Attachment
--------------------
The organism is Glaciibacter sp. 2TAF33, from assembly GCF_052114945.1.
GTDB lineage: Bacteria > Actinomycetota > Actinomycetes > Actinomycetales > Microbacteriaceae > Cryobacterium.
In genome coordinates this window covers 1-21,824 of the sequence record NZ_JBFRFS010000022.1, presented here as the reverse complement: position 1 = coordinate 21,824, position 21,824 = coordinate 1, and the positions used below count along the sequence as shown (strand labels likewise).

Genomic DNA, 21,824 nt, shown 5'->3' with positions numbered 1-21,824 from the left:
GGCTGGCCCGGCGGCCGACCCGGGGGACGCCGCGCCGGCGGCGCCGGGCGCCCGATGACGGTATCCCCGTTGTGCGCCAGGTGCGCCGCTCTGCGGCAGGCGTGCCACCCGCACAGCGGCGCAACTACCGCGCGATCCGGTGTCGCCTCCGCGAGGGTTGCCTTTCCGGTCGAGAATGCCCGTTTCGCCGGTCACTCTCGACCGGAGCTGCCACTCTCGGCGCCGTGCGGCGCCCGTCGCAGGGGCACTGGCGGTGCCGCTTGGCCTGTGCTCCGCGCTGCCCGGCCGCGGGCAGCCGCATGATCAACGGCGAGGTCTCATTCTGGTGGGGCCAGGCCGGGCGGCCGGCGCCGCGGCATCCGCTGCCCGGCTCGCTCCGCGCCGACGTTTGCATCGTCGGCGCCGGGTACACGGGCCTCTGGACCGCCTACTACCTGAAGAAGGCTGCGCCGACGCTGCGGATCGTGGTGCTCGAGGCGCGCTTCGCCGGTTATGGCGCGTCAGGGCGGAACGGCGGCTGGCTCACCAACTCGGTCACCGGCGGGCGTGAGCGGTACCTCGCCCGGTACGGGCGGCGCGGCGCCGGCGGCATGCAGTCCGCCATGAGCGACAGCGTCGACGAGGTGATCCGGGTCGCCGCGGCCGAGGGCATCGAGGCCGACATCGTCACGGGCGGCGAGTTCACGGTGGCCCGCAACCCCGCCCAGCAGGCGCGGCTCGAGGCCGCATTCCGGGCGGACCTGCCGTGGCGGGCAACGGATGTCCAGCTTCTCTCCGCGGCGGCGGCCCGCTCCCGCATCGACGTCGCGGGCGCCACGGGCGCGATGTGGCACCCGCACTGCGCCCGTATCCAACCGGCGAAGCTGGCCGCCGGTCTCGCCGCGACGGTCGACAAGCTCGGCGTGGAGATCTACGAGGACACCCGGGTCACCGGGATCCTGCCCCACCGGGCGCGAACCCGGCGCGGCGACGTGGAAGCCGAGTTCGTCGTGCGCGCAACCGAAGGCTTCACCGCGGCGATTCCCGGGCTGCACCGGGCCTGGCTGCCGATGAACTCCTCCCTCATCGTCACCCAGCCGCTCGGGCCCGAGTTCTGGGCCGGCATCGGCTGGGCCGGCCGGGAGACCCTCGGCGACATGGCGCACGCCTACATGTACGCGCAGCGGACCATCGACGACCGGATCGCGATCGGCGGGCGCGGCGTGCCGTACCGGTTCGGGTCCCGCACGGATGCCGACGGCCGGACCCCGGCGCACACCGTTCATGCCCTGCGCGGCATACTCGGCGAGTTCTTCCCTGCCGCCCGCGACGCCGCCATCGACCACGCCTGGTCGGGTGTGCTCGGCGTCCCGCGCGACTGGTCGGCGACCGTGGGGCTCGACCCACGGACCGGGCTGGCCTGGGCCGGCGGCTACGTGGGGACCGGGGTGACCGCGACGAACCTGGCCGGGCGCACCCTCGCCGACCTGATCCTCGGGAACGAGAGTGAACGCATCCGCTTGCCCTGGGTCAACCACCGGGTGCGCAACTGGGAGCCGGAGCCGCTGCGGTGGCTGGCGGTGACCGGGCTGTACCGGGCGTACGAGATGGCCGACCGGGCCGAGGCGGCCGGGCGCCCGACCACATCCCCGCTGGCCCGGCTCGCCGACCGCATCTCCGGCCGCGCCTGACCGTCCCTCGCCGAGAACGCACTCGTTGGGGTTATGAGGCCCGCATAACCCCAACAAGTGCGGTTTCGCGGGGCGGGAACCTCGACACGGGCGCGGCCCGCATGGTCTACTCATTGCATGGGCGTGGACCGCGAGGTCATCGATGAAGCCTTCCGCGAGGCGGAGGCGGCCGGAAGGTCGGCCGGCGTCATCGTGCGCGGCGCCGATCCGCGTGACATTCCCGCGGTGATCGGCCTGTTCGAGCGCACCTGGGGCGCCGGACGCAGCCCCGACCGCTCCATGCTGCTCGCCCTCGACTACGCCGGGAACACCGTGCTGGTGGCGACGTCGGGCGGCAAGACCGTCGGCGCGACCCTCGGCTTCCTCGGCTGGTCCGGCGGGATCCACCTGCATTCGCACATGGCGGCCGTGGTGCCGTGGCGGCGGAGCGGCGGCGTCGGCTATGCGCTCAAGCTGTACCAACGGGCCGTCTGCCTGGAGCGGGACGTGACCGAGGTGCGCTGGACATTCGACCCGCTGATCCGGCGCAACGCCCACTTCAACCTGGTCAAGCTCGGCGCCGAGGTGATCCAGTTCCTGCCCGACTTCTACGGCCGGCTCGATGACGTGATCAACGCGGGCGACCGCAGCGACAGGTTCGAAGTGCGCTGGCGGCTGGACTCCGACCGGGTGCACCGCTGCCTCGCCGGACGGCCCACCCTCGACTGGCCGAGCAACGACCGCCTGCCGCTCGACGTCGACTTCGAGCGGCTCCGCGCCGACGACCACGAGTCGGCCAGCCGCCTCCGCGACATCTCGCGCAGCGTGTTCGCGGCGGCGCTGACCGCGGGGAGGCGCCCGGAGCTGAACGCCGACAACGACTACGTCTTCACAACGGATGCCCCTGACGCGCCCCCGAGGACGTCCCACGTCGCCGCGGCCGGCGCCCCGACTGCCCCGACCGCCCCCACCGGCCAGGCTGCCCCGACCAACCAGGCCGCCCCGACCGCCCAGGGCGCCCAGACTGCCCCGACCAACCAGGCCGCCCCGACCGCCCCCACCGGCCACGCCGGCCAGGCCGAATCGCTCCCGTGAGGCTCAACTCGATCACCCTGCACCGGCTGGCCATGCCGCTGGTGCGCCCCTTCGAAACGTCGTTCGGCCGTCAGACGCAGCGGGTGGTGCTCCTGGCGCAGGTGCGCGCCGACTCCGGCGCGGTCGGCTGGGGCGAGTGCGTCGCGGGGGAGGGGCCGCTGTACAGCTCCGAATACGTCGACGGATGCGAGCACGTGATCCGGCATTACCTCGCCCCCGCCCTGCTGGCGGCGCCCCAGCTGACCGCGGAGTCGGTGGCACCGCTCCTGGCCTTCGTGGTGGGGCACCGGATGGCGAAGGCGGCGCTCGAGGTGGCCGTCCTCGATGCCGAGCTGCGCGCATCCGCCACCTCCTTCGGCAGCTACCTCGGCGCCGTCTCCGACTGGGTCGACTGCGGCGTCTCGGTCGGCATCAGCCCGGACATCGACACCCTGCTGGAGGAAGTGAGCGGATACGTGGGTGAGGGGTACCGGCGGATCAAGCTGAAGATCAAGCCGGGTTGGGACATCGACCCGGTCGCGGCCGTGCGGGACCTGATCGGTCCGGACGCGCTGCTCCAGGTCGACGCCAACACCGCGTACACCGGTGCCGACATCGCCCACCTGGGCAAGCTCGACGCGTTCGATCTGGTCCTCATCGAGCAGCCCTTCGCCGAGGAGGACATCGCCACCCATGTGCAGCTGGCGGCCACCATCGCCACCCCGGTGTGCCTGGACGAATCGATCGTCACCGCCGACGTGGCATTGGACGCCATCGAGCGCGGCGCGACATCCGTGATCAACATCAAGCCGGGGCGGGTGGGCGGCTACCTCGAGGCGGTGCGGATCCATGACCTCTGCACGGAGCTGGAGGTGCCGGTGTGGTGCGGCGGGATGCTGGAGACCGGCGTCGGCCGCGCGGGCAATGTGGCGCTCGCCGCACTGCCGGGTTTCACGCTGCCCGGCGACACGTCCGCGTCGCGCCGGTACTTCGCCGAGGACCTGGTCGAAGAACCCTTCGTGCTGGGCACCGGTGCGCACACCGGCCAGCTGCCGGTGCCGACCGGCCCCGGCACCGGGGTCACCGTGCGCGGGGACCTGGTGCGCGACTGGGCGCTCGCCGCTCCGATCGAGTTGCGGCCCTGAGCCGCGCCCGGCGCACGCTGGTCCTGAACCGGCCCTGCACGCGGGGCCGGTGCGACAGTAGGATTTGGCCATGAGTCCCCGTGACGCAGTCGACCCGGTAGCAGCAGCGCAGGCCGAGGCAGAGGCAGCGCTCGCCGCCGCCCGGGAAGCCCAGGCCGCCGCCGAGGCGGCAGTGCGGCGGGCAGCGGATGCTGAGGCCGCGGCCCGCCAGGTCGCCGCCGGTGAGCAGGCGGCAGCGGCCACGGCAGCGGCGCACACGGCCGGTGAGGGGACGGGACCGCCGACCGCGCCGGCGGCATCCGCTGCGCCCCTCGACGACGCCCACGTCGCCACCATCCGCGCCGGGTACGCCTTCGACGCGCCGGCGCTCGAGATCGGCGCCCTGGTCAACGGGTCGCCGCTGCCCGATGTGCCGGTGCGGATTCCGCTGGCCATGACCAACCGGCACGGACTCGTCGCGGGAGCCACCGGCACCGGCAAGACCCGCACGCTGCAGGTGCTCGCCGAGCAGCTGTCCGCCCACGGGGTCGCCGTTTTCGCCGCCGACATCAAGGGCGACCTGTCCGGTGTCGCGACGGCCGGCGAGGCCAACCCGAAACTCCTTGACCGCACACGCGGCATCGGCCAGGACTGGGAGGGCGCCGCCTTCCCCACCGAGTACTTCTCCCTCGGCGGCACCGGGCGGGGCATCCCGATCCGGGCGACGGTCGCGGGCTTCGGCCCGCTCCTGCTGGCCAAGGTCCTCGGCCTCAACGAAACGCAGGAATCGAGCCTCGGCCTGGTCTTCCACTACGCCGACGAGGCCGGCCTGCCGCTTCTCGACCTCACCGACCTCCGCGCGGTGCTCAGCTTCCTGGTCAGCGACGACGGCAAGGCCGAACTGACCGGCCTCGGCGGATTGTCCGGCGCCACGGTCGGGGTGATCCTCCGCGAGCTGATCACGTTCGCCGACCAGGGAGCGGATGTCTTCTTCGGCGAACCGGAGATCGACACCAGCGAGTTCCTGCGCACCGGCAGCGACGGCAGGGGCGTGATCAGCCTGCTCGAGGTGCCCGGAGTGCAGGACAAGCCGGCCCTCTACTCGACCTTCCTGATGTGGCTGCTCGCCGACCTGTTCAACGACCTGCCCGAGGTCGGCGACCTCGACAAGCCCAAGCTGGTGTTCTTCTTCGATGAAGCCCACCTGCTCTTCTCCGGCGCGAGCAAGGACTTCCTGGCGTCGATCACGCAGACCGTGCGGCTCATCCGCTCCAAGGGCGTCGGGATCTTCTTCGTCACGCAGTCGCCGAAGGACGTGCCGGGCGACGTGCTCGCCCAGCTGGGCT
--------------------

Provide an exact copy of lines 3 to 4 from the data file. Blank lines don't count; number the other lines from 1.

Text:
In genome coordinates this window covers 1-21,824 of the sequence record NZ_JBFRFS010000022.1, presented here as the reverse complement: position 1 = coordinate 21,824, position 21,824 = coordinate 1, and the positions used below count along the sequence as shown (strand labels likewise).

Genomic DNA, 21,824 nt, shown 5'->3' with positions numbered 1-21,824 from the left: